Further, the Communications Act does not provide a basis for the expansion of power that the FCC is seeking. Specifically, the Act contemplates records of phone calls and billing information, not authority over the sorts of broad, personal data the FCC is trying to claim.

Ultimately, too many government entities looking after our privacy means that we do not have any. Consumers will not have a solid understanding of what signals to watch for that indicate a data breach or a scam. The result is a less vigilant populous increasingly prone to their data being collected and used inappropriately without the understanding that certain actions are wrong.

The FCC should bear the burden of proving that it is needed in this area or can add something of value before even considering moving forward. At the very least, a factual, data-driven analysis of whether consumers will gain or be harmed should be undertaken. Even if the Commission had the authority to institute a new and untested regulatory regime doesn’t mean that it should do so.

[Originally published at the Institute for Policy Innovation]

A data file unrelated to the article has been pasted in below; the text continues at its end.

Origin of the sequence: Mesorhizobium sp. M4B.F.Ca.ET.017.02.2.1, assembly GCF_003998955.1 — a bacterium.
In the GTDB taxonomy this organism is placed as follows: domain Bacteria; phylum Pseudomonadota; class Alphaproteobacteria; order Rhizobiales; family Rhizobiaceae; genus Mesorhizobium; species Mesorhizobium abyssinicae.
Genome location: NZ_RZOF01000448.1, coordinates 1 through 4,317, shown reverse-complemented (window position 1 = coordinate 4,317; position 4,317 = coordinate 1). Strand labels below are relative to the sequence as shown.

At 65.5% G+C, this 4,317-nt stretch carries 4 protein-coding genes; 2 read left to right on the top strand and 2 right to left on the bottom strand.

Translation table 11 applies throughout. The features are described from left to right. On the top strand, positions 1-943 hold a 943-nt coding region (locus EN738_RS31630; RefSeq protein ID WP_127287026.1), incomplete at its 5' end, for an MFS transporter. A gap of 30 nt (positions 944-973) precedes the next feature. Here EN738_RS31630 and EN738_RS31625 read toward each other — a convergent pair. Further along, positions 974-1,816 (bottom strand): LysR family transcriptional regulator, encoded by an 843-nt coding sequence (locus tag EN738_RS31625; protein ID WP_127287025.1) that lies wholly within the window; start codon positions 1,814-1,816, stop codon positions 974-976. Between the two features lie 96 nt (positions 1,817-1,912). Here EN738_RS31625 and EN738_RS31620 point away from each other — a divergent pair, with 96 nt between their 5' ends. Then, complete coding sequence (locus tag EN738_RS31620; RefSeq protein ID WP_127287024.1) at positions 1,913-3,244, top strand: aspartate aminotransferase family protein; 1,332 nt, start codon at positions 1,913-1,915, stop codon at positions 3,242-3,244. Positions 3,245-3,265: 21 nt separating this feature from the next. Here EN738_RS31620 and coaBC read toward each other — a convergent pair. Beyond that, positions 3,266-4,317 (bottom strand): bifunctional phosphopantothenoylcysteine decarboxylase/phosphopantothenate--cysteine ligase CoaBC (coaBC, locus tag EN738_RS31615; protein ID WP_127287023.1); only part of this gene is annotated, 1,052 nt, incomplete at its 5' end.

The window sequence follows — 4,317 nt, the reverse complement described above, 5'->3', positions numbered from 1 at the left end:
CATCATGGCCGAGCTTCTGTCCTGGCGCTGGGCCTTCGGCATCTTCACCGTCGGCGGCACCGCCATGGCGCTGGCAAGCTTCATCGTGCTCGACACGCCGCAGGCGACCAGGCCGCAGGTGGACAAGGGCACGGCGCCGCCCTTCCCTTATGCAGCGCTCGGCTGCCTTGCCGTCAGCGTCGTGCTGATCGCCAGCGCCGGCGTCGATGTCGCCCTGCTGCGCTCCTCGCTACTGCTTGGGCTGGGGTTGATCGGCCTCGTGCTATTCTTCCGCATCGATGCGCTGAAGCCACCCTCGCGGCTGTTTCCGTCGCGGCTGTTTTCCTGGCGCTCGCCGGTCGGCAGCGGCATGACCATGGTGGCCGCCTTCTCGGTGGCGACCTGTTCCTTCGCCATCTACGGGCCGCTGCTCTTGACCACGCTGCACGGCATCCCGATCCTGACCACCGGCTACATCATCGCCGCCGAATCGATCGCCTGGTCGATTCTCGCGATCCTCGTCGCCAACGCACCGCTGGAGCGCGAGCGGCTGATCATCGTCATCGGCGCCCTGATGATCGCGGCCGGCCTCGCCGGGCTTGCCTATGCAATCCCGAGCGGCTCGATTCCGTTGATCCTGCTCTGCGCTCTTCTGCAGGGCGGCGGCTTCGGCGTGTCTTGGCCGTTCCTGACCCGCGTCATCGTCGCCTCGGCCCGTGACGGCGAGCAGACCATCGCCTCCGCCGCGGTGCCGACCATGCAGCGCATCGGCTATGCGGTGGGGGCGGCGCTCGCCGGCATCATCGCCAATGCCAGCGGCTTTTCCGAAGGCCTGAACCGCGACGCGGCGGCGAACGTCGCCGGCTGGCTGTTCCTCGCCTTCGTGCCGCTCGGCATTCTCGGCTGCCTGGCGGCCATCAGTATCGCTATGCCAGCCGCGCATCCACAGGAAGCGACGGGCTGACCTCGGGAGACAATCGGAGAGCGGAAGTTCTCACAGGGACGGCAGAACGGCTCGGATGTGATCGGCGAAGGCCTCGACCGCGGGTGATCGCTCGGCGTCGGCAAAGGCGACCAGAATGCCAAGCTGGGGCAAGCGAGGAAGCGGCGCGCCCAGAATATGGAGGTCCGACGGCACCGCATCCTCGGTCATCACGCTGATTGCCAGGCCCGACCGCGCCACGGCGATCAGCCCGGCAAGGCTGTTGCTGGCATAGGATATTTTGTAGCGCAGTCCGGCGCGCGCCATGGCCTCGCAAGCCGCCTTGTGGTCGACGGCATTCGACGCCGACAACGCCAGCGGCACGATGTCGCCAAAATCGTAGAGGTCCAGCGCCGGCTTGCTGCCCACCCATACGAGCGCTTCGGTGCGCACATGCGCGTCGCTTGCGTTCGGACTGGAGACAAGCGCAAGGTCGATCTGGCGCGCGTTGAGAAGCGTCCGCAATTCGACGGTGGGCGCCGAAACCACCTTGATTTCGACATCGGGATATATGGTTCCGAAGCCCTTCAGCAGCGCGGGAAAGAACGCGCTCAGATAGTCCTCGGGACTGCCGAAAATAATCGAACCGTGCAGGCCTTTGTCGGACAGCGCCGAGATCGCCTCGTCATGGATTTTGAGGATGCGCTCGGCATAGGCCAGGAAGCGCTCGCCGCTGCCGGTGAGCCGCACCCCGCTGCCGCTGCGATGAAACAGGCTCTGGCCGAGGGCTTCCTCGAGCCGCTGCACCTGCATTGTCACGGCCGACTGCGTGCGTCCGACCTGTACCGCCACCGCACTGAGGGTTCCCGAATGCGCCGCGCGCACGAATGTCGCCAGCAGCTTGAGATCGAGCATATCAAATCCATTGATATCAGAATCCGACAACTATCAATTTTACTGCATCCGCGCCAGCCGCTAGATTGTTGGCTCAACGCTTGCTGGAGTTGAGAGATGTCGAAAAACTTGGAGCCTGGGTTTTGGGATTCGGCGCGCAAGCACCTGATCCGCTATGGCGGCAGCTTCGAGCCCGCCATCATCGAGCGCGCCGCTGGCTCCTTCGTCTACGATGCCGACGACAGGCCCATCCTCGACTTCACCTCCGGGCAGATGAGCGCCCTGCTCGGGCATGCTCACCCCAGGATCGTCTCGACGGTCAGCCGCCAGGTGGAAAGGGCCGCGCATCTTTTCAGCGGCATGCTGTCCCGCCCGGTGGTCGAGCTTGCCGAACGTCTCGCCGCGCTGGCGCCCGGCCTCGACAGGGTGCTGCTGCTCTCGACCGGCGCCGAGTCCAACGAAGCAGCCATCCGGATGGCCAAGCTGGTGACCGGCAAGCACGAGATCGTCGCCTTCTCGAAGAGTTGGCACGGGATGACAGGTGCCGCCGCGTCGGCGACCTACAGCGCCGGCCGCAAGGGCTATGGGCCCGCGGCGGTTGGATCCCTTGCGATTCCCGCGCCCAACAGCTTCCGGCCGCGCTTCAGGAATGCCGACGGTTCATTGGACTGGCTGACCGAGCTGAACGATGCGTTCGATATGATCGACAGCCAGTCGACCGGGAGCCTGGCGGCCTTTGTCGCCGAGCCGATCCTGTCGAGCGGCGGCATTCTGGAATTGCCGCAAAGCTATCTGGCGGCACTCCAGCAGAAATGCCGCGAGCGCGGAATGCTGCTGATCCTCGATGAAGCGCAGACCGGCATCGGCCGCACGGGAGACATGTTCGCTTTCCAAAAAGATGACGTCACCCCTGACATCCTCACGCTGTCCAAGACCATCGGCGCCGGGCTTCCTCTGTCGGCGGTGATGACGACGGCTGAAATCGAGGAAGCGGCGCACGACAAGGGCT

Categories: On the Blog

My View: Give Illinoisans, Not Exelon, a Rescue Plan

June 09, 2016, 1:00 AM

In 2015, Exelon threatened to shut down up to six of its nuclear power plants in Illinois due to the plants’ unprofitability and the reduced price of coal and natural gas energy sources — unless Exelon received a government bailout from the state. The company claimed it needed direct taxpayer subsidies to keep three unprofitable nuclear power plants open.

Exelon later backed off its threat to close the nuclear plants and, instead, supported a different rescue plan effort: the establishment of a low carbon portfolio standard, which would have required 70 percent of the electricity used in utilities’ distribution systems to come from qualified low carbon-dioxide sources, including solar, wind, hydro, nuclear, tidal, wave and clean coal. Utilities falling short of the 70 percent mark would have had to buy credits to make up the difference. Crain’s Chicago Business reports the rescue plan, which Exelon has also backed away from in recent months, would have charged ratepayers $300 million annually.

In May, Exelon announced another new rescue plan. This time, Exelon plans to close two cash-strapped nuclear plants — one in Clinton in central Illinois and one in the Quad Cities area on the Mississippi River. The new approach would be considerably less lucrative for Exelon than the 2015 rescue plan, which would have imposed monthly surcharges on electric bills statewide, but it is still a form of crony capitalism that requires taxpayers to support private businesses and should therefore be avoided.